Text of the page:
While plasma was a great deal better with blacks, in a fully darkened room many plasmas would have noticeable glowing, or if you were very close to the screen you would be able to see blue speckles. As the technology evolved, this artefact went away, but even at its worst, it still was never as bad as the crushed blacks from LCD TVs.

Are there disadvantages to plasma TVs over OLED, LED and LCD TVs?

As with any technology, nothing is perfect, and plasma’s had its share of problems. For many years plasma TVs were horrendous power hogs. The bigger 50- and 60in TVs would consume hundreds of Watts of power, and cost loads of money every year.

Plasmas also get hot, and because of that they need to be cooled by fans. Mostly, these fans were well-designed, but sometimes they would be loud and intrusive. The heat issue on some large TVs was borderline comical, but in winter it would help keep your house warm.

Much was also made of image retention. This was a problem on CRT TVs too, where if you left a high-contrast static image on screen for an extended period – say 30 minutes – you would still be able to see it after the image was changed. This would usually clear itself after a while though, although in early plasmas permanent screen burn was a real concern.

It’s worth remembering that a plasma TV is most susceptible to burn during its first 100 hours of use, so be a bit more careful when your TV is new, then you can relax a little after a few weeks.

Plasma TV burn in example

Plasma 3D TVs

Like LCD and LED TVs, it’s perfectly possible to get great 3D on a plasma TV. There are a couple of things to remember though.

Plasma TVs can’t do passive 3D. This method of displaying 3D is nicer to use, although it has a disadvantage in that it’s half full HD resolution. For plasma sets, you must have active shutter 3D, which uses a set of powered glasses to produce a 3D image.

Active is very good at producing 3D, especially on modern TVs. The glasses are light now too, and usually rechargeable with hours and hours of battery life. You also get a 1080p 3D image, which gives crisp, detailed pictures. Because of the very quick response time of plasma screens, you also get no 3D ghosting – where the image for left and right eyes collide, giving you a double image – which is a real advantage.

The worst part of 3D on a plasma TV is that it reduces the brightness of the picture. Modern plasmas are quite bright, but you’ll still notice that your movie looks a lot darker than it does in 2D. That said, if you’re serious about your movies, you’re not going to be watching in a very bright room, and will probably have invested in blackout blinds so you can comfortably watch during the day.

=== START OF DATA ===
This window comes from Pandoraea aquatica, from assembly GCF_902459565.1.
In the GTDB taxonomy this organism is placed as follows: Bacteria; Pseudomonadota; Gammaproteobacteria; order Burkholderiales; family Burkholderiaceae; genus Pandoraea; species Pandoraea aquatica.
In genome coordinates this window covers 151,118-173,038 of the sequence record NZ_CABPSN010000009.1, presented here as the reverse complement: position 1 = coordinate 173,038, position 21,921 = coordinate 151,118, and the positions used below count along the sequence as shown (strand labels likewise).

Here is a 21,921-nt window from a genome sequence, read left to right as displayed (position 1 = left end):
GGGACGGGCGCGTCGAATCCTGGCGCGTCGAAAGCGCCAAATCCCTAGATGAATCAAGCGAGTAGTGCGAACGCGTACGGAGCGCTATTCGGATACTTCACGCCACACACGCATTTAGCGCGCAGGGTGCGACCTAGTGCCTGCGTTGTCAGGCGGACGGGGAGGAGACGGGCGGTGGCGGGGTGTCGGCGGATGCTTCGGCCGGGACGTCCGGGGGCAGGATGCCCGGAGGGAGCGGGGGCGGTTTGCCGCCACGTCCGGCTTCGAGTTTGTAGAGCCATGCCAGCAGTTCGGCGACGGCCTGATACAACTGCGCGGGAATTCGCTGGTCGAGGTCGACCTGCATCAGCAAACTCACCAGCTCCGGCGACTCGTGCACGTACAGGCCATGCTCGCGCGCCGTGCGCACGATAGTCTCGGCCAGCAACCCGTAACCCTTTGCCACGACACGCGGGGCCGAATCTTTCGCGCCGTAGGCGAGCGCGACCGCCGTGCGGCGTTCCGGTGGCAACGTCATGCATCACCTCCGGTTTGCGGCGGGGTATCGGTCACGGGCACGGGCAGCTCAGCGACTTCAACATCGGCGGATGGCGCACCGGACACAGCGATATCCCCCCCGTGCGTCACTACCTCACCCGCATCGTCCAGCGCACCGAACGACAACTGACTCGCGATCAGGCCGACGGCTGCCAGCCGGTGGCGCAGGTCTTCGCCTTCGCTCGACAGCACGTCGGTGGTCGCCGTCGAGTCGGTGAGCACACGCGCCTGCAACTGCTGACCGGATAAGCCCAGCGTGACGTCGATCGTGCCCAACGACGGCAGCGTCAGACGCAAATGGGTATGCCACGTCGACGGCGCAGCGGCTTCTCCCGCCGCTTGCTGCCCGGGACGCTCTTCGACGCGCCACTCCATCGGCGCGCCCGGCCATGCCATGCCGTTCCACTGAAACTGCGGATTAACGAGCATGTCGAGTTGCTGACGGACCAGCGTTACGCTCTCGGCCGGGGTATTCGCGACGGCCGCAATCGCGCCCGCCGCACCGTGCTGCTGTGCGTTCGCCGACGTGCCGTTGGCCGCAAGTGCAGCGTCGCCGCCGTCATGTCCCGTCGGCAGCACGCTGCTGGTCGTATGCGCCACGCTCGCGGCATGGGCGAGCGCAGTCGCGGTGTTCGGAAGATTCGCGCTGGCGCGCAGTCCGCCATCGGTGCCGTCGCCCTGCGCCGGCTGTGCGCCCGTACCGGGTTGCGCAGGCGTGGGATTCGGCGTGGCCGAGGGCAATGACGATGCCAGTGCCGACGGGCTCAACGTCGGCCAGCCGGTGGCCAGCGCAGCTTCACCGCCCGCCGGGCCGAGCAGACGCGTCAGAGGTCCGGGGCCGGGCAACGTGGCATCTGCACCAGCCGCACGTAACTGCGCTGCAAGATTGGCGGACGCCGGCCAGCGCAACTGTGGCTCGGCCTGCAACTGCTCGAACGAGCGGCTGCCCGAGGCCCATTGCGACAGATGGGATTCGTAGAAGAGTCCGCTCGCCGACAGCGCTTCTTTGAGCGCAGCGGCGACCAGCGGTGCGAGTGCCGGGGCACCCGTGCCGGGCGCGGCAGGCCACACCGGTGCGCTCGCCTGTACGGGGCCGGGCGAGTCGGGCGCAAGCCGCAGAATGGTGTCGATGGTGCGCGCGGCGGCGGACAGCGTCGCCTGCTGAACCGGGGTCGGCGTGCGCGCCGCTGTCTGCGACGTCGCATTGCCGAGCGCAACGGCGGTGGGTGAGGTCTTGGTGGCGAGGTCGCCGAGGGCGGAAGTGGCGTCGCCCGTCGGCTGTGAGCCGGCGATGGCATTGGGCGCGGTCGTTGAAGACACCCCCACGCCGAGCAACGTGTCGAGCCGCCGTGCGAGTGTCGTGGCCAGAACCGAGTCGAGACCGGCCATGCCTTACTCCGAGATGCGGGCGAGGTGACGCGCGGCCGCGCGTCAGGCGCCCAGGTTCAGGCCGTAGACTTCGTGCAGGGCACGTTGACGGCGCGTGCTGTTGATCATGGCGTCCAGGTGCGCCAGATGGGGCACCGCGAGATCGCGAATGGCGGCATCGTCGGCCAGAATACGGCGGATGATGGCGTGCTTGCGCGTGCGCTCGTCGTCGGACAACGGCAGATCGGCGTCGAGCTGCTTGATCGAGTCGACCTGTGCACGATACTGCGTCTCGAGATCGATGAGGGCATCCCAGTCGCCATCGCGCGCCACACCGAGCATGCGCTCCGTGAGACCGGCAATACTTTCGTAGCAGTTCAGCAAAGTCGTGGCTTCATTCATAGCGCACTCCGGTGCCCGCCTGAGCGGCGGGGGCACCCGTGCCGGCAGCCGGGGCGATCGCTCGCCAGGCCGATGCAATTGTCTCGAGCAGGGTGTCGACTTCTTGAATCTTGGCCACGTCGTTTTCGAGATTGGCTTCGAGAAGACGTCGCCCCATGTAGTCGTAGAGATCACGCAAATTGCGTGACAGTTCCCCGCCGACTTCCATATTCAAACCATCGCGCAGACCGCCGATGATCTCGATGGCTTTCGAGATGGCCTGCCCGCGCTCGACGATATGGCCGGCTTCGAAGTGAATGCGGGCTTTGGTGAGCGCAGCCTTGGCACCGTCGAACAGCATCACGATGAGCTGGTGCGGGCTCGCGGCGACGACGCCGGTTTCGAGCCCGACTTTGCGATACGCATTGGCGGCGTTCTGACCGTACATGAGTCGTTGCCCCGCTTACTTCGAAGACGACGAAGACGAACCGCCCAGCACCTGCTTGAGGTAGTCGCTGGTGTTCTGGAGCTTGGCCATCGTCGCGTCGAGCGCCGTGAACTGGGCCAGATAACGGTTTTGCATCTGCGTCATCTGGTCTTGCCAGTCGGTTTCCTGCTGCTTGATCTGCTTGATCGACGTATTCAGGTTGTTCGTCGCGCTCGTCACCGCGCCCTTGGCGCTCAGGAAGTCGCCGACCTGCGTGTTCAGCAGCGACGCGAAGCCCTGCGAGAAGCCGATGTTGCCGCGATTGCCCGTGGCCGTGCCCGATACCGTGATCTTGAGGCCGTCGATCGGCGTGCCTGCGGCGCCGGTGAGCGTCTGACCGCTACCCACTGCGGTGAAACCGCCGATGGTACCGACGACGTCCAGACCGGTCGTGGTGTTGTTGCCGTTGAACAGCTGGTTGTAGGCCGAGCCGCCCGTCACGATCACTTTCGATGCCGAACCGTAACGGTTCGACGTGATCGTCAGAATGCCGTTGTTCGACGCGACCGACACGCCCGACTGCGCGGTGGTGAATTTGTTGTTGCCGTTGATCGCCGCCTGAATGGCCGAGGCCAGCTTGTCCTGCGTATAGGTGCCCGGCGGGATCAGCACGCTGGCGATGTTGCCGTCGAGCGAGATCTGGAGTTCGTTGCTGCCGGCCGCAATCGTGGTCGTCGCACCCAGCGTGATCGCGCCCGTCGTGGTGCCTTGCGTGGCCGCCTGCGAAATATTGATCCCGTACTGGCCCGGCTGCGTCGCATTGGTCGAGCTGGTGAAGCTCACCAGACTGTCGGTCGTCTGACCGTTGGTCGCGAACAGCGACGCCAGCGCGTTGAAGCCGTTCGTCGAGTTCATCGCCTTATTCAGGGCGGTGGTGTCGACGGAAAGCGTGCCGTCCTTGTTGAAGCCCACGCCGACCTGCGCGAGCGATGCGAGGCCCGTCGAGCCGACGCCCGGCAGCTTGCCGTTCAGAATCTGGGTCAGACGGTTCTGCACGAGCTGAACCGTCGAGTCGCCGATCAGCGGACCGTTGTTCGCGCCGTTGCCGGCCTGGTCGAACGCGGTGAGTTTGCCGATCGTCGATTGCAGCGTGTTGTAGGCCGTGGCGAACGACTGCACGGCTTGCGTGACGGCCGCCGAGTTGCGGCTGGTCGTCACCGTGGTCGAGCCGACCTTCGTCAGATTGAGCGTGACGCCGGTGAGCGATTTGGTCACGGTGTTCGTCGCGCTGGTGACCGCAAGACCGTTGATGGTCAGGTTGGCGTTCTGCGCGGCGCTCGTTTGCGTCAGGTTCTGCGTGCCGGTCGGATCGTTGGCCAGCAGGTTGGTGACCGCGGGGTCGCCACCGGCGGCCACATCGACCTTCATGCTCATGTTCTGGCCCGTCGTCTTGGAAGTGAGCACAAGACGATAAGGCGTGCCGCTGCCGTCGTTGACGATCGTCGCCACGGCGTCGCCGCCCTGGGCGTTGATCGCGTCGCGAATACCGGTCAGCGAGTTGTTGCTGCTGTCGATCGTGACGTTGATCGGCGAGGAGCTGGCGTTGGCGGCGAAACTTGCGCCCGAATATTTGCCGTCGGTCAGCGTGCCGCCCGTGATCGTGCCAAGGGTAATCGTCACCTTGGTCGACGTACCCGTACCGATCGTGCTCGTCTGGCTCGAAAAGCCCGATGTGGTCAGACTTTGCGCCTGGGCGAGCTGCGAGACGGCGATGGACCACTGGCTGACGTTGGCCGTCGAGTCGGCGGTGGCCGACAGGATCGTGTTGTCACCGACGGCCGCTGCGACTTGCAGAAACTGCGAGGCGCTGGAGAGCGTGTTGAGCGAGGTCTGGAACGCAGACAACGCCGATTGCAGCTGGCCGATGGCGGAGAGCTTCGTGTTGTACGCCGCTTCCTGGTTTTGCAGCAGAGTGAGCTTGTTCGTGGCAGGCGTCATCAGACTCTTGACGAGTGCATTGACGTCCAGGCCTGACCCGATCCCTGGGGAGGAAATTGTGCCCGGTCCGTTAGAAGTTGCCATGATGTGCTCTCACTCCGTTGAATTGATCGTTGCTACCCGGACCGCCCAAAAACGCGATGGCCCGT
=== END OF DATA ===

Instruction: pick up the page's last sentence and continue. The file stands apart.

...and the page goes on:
Here’s where plasma’s future started to come undone. While there were only minor problems in creating 3D-capable plasma TVs, 4K is much harder. You need to find a way to fit a lot more pixels on the screen, and to do that with plasma would require a significant amount of research.

We spoke to Panasonic about 4K on plasmas when it demoed its final run of plasma TVs to us. The firm told us that 4K was impractical on plasmas for a few reasons, but power-draw was something of a hurdle that would require a lot of work to overcome. It’s worth remembering that environmental legislation has changed a lot since plasma TVs were first sold: if you tried to develop a tech that power-hungry now, you’d never be allowed to sell it in most of the world.

The second, and more critical, issue comes down to the miniaturisation of the plasma cells. It’s possible to create a plasma TV with a 4K resolution screen – we know this because Panasonic sells a 152in 4K plasma screen. Sadly, it’s the miniaturisation of plasma cells that creates a very real issue for practical 4K screens. Most domestic 4K TVs will be 50 to 85in in size, it’s possible you could make plasma cells small enough to produce 4K on 85in, but that would be a challenge. Also, even if the plasma cells could be shrunk significantly enough to fit 4K resolution on a practical-size screen, the level of brightness would be severely compromised.

4K Plasma

The gradual move to 4K has meant that companies like Samsung, Panasonic and LG are all looking at their options. While they all sold plasmas, Panasonic and Samsung have announced that they will no longer manufacture plasma TVs. As of now, LG is the only company that has hinted plasma has any future at all. But however you look at it, in a 4K world, plasma’s time is limited.

Should I buy a plasma TV then?

Despite the fact that plasma production is winding down, the technology remains incredible. People who care about picture quality will generally prefer the way plasma TVs look on 1080p material. Get a good plasma TV, and you’ll have a picture that has beautiful black levels, amazing colour and a cinematic look that makes movies feel like a real cinema experience.

There are plenty of plasmas with 3D capabilities, indeed virtually all of them will have 3D along with smart functionality to stream video and other media to your TV. Those smart functions will also give you access to apps, games and selected Internet content, like YouTube and video podcasts.

There is no reason to worry, and plenty of reasons to get excited about buying a new plasma TV, especially since you might be able to negotiate quite a bargain while the masses opt for LED screens instead.